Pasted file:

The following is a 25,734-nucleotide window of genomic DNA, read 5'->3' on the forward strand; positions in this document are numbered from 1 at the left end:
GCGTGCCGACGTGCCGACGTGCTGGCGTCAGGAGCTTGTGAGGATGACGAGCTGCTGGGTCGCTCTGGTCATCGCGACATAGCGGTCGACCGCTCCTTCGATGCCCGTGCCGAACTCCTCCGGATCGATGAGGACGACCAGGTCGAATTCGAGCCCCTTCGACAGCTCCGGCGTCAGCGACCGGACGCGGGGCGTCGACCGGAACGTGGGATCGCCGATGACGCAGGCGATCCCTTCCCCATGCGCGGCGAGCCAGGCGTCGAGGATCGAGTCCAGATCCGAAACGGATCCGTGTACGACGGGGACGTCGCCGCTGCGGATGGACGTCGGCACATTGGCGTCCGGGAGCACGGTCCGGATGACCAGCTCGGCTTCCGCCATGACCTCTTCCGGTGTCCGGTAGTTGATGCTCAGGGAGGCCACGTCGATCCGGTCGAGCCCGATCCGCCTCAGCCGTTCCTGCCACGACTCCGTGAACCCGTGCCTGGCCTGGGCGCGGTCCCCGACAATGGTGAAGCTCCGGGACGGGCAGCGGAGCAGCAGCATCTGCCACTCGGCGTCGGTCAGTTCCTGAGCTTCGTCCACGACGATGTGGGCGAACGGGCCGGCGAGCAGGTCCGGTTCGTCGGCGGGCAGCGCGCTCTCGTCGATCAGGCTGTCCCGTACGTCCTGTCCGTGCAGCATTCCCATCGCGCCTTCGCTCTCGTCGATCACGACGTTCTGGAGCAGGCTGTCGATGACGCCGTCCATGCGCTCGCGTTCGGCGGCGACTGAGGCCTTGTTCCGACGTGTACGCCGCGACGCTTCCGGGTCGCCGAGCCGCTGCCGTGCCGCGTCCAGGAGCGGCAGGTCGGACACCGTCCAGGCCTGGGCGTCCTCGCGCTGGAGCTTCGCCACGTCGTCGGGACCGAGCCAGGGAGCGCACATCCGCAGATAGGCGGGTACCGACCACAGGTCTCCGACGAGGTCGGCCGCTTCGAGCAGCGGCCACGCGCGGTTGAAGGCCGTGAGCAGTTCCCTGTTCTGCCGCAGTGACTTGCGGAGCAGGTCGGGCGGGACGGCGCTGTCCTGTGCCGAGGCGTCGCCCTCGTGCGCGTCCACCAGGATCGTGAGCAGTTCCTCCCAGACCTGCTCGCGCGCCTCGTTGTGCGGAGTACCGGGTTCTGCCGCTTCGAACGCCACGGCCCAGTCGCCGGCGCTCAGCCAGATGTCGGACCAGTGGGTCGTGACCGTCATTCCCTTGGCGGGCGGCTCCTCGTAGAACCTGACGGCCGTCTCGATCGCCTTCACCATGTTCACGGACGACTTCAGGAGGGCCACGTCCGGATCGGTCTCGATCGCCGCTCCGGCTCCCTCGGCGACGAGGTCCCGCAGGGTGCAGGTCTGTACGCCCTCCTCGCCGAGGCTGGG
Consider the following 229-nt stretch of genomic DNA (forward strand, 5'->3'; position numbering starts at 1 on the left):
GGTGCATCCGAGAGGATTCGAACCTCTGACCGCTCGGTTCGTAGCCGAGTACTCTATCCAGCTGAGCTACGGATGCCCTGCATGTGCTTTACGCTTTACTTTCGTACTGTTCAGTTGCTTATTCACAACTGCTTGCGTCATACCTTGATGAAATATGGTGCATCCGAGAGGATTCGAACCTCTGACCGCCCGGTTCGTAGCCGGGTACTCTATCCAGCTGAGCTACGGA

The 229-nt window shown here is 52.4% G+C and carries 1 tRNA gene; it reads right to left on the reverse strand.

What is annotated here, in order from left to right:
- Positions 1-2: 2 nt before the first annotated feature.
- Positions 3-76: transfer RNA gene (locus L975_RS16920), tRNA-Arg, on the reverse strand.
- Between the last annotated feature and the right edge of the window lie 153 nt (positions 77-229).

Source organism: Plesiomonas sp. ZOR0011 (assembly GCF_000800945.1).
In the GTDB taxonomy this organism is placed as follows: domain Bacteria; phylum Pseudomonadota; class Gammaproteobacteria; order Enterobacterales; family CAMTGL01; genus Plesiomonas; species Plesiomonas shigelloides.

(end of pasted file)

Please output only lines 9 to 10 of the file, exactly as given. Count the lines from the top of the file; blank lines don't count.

- Between the last annotated feature and the right edge of the window lie 153 nt (positions 77-229).

Source organism: Plesiomonas sp. ZOR0011 (assembly GCF_000800945.1).